Now Christmas is over, the portentous arrival of another baby has been hogging the headlines.
Sometime during January, statisticians say it’s pretty much a nailed on certainty that this baby will push London’s population past its 1939 population peak of 8.6m. We will be right to celebrate this milestone because the extraordinary growth London has seen is symptomatic of the city’s success on the global stage.
London is the world’s business and talent hub, while also being a centre for creativity and innovation. More than $1 bn-worth of international subsidiaries are based in the capital, and it attracts more foreign investment than any other city. It has more venture capital seed funding than any other city in Europe, more graduates than any other city, the London area’s tech sector employs more people than Silicon Valley’s… the list of achievements goes on and on.
But what we must not lose sight of is what happens next. It’s all very well that an unequalled number of people are set to call themselves Londoners – but the recent boom pales in comparison to the 10m that are estimated will make the city home by 2036. We need to be asking urgent questions about how we plan for this growth.
This week, London First launched a major new report to offer some answers. “London 2036: An Agenda for Jobs and Growth” is the most significant business-led consultation project yet undertaken to help secure sustainable long-term growth in a UK city. We carried out this project on behalf of the London Enterprise Panel, the Mayor’s business advisory panel; the final report is the result of a year’s work involving over 400 stakeholders.
It sets out a formula for the capital to achieve world-beating income growth, greater job opportunities than rival cities, a diverse and shock-proof economy, more homes and better transportation, as well as more balanced economic growth across the UK. You can read the whole thing here, but in a nutshell there are three core themes that emerge if we want to successfully develop and safeguard London’s economy.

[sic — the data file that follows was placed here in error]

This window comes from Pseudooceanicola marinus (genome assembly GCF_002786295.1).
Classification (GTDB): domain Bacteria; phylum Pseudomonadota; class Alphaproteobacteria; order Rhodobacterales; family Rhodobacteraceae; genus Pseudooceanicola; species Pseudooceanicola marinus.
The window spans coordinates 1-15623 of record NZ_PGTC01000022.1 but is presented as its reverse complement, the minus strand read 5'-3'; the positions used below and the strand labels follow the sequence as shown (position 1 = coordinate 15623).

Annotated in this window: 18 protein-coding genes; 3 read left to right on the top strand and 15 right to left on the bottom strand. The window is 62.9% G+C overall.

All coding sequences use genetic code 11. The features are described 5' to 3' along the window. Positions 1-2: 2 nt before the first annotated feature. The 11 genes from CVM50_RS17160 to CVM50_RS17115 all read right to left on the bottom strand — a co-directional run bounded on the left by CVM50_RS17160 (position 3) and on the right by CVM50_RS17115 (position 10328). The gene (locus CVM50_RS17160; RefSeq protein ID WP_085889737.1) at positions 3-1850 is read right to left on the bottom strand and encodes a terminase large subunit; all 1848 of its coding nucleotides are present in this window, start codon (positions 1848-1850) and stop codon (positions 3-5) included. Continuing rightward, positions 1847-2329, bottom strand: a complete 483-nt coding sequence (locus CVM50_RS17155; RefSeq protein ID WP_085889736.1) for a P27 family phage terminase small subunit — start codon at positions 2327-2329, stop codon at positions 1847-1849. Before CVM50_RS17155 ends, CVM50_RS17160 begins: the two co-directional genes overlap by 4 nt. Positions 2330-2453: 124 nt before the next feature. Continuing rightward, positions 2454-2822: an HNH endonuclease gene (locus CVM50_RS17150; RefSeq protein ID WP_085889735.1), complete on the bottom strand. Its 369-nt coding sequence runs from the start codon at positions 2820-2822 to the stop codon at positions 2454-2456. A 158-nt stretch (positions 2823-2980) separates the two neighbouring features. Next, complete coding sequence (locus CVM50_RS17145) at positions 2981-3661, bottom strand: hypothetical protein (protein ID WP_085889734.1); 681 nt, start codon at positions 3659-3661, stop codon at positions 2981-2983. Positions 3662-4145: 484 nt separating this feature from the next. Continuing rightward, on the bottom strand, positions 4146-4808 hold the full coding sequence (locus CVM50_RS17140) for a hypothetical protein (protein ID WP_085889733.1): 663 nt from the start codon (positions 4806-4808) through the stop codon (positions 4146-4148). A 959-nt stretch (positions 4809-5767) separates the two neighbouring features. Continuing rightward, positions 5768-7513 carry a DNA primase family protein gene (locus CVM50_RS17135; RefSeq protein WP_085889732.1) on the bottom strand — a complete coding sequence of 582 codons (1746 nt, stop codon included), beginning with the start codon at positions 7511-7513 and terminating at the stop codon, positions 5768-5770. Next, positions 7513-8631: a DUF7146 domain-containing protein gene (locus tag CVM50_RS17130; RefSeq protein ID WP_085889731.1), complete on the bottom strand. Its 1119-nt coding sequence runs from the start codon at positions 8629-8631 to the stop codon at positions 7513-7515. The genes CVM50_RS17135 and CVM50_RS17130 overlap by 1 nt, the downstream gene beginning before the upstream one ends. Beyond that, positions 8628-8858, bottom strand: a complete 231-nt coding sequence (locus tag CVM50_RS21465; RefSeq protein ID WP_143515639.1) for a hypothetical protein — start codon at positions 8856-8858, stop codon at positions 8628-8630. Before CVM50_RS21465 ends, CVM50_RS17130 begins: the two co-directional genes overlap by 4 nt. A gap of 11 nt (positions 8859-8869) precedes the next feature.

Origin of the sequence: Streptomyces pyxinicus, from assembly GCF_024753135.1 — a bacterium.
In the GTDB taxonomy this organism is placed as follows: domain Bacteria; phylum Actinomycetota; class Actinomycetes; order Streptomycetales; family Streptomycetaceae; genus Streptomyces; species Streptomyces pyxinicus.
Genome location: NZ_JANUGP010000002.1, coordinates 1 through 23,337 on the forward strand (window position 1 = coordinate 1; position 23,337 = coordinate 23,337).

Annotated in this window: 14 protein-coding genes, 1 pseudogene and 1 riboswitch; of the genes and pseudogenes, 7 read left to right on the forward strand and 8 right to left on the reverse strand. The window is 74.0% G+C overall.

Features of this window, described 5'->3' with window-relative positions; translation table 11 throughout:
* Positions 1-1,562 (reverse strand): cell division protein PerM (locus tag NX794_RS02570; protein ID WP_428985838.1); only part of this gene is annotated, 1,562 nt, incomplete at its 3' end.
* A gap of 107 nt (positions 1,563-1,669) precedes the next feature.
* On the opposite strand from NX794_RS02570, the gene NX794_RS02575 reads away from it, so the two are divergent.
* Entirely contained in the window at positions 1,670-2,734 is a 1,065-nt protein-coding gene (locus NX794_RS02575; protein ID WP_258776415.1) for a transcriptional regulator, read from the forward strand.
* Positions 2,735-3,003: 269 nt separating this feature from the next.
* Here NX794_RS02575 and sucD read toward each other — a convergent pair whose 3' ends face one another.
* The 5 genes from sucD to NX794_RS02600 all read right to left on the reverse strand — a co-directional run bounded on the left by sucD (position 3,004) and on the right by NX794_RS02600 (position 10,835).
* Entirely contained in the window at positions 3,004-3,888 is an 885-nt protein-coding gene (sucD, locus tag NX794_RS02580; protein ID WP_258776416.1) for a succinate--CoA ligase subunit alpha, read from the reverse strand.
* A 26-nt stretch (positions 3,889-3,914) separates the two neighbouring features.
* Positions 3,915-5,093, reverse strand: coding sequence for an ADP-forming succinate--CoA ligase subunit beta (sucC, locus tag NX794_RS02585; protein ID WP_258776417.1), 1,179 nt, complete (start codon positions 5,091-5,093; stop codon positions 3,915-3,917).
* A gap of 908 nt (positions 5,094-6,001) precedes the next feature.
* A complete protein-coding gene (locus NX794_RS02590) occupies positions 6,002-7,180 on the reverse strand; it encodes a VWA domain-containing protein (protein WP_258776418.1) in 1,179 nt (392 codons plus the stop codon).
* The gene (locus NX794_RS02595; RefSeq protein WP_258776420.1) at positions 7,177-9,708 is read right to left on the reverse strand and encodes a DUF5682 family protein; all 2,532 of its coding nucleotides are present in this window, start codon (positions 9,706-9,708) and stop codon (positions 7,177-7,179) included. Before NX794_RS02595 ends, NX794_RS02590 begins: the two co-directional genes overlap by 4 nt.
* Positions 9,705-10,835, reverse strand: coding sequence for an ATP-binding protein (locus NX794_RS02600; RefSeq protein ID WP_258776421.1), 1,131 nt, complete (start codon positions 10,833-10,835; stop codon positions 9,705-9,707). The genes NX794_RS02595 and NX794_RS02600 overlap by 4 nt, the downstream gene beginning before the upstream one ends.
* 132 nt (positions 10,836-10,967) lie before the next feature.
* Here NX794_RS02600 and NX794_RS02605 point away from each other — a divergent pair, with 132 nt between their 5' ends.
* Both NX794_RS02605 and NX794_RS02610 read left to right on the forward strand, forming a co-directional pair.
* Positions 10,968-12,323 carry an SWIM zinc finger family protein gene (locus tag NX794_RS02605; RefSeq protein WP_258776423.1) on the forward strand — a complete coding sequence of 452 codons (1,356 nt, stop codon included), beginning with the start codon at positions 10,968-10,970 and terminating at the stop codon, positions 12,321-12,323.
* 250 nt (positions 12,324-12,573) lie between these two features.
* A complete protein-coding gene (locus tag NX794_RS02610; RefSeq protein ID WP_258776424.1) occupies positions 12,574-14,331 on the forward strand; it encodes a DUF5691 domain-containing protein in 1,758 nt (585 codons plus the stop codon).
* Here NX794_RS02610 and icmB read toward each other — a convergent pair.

First is the need to cement the city’s existing strengths as the world’s leading economic and business hub. This will require an increased focus on emerging markets, making sure we stay open for business – particularly in the face of growing anti-EU and anti-immigration rhetoric – and improvements to our global access through investment in air capacity.
We also need to fuel more diverse growth by capitalising on the city’s strengths in the technological and creative spheres. This means improved digital connectivity, a big drive to develop more home-grown technical talent, and new ways to improve funding for growing SMEs so they can realise their potential.
Thirdly, we need to address the challenges to London’s basic foundations. We need to see a dramatic increase in long-term infrastructure investment and house-building.
How dramatic, you ask? Well, the draft London Infrastructure Plan identifies over £1 trillion of spending that is likely to be required between now and 2050 to support the city’s population and economic growth. In terms of housing, around half as many new homes are being built as are needed: just 25,000 are completed each year, against a projected need for over 50,000.
All this would be much easier to achieve if more powers were devolved from central government to the capital.
We also need to look beyond technical skills and prepare for a wide-ranging skills drive, to ensure that parts of London’s working population are not left behind in the high-tech, high-skilled future that beckons. The city already has a higher proportion of households in poverty and a higher unemployment rate than the UK overall, with lower-income Londoners facing a triple challenge: high and rising costs of living; a shrinking pool of lower- and mid-skill jobs; and a highly competitive labour market where they compete with top talent from across the world.
So what next? The London Enterprise Panel, which brings together London business, government and wider stakeholders, is best placed to lead this delivery. In doing so it will be reliant on a host of organisations, private and public, whom it can convene but cannot command.
So London 2036 is a call to action for all of London. The move from analysis to action is a complex but vital task – because, when our record-breaking baby grows up, we want him or her to have the same thriving, vibrant city we enjoy now.
Baroness Jo Valentine is CEO of the London First campaign group.
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